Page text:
(Bloomberg) — The need for financial stability, one of the three main objective of the Bank of Thailand, is keeping monetary policy makers in the Southeast Asian nation from raising interest rates too fast. Most Read from BloombergGazprom Halts Gas Supplies to Italy in Latest Energy BattleFed Begins to Split on the Need for Speed to Peak RatesIndonesia Suspends Football Matches as Riot Kills at Least 129Get Ready for Another Bear-Market Rally, Strategist Emanuel SaysUkraine Latest: US Sees Russ
A Bull Market Is Coming: 3 Beaten-Down Stocks to Buy Before the Recovery
The S&P 500 has been in a bear market since June 13. Smart investors know that every bear market has ended with the same result — a recovery rally. For instance, the bear market in 1949 reached its lowest level on June 13.
Investors expect no peace in U.S. stocks until bond gyrations subside
Investors believe the feedback loop between U.S. stocks and bonds will likely be a key factor in determining whether the gyrations that have rocked markets this year continue into the last months of 2022. With the third quarter over, both assets have seen painful sell-offs – the S&P 500 is down nearly 25% year-to-date and the ICE BofA Treasury Index has fallen by around 13%. The twin declines are the worst since 1938, according to BoFA Global Research.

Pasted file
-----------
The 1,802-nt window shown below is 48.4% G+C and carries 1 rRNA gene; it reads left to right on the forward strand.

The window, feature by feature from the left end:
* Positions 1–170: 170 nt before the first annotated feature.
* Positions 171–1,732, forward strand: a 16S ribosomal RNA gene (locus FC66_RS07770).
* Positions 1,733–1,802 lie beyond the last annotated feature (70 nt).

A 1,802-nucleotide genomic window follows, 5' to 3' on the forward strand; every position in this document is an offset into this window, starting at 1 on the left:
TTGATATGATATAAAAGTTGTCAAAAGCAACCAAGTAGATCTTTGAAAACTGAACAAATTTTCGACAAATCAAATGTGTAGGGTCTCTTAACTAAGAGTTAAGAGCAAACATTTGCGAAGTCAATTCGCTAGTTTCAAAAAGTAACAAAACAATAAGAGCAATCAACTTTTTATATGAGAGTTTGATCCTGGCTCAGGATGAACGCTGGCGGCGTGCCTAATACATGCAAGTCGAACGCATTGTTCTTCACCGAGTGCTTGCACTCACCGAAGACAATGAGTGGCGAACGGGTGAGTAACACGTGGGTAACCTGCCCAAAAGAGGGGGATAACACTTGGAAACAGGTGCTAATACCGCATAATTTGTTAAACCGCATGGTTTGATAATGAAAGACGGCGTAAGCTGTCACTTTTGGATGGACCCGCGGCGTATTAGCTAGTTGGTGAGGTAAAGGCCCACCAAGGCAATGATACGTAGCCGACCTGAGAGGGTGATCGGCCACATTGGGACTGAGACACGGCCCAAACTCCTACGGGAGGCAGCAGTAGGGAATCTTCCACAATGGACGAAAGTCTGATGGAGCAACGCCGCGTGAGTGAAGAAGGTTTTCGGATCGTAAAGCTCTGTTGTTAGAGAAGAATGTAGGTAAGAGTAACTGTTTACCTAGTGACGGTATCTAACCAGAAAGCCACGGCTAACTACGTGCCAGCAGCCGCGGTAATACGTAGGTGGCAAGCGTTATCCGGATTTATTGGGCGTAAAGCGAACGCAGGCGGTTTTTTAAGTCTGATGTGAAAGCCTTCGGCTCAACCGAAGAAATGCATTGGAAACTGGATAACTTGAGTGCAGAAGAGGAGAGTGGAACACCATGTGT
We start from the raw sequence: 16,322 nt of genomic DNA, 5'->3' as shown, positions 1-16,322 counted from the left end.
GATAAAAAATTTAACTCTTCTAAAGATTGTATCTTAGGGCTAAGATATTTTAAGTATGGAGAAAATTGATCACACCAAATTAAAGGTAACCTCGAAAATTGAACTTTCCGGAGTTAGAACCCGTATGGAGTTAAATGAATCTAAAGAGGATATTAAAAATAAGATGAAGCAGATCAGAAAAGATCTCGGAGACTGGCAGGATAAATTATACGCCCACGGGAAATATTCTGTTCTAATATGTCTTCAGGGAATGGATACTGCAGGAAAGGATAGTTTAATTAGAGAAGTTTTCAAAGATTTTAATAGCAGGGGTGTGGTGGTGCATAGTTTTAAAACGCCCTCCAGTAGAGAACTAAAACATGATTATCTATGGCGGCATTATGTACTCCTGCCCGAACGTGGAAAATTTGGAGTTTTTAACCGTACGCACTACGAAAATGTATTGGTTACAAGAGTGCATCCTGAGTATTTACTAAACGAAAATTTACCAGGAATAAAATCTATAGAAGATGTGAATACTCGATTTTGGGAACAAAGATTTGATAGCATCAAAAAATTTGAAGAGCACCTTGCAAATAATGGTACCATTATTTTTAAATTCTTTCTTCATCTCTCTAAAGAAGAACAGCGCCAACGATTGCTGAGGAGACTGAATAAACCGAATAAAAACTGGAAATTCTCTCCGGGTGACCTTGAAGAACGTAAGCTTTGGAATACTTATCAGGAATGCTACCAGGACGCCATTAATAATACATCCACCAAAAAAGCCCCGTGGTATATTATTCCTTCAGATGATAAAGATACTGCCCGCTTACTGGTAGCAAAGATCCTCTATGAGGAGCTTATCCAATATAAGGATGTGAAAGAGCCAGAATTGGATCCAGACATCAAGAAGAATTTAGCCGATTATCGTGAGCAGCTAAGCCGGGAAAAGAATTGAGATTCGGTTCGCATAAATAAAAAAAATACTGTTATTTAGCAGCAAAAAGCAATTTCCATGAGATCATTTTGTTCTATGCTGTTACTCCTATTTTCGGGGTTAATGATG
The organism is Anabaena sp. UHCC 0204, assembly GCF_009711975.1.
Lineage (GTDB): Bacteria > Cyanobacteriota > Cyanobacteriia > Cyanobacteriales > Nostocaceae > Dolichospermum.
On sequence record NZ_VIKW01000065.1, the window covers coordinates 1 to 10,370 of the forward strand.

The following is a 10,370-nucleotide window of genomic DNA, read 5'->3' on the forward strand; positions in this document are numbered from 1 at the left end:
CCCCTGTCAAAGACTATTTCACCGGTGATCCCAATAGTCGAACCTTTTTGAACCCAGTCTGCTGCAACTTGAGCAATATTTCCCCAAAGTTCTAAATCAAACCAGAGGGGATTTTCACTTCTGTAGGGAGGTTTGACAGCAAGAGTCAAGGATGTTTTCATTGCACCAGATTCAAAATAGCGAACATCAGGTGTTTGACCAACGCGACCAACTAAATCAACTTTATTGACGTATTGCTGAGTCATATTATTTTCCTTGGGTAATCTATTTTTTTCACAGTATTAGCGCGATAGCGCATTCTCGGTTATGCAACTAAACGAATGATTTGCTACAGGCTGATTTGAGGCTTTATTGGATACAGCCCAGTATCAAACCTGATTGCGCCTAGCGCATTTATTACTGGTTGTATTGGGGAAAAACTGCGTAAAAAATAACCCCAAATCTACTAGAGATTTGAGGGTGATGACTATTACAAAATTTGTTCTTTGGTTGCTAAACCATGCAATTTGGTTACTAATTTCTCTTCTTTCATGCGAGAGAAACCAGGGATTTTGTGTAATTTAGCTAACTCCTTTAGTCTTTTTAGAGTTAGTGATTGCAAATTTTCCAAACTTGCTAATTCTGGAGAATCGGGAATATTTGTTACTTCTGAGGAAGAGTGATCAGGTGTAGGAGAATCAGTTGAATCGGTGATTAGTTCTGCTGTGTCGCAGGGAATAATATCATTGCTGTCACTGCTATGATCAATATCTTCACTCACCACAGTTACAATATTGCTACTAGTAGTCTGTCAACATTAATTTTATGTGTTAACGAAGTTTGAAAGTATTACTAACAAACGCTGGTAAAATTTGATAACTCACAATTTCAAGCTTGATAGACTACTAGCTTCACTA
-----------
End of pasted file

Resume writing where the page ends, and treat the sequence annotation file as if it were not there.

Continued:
Investor’s Business Daily
Bear Market Axiom: Flat Is Better Than Down
Investors suffered large and prolonged losses this year, begging the question: how much lower can this bear market go?
‘Fear Is Contagious’ as UK Crisis Boils Over Into Other Markets
(Bloomberg) — Most Read from BloombergGazprom Halts Gas Supplies to Italy in Latest Energy BattleFed Begins to Split on the Need for Speed to Peak RatesIndonesia Suspends Football Matches as Riot Kills at Least 129Get Ready for Another Bear-Market Rally, Strategist Emanuel SaysUkraine Latest: US Sees Russia Pullout From Lyman as EncouragingThe UK’s rapid descent from stability to crisis is threatening to expose the fragility of global efforts to crush inflation, raising the specter of chaos spr
Seeking at Least 16% Dividend Yield? This Top Analyst Suggests 2 Dividend Stocks to Buy
Inflation, interest rates, and recession – these are the bogeymen of investing, and they’ve been watching over our shoulders for the past several months. We all know the story by now, the rate of inflation is running at generational highs, the Federal Reserve is hiking rates in an attempt to push back against high prices, and that’s likely to tip the economy into recession. At a time like this, investors are showing a growing interest in finding strong defensive portfolio moves. It’s a mindset t
Bank of America Likes These Beaten Down Chip Stocks
Semiconductor stocks have tumbled in recent months amid flagging demand, with the S&P Semiconductors Select Industry Index dropping 36% year to date. Bank of America analysts recently discussed their favorite choices in the sector.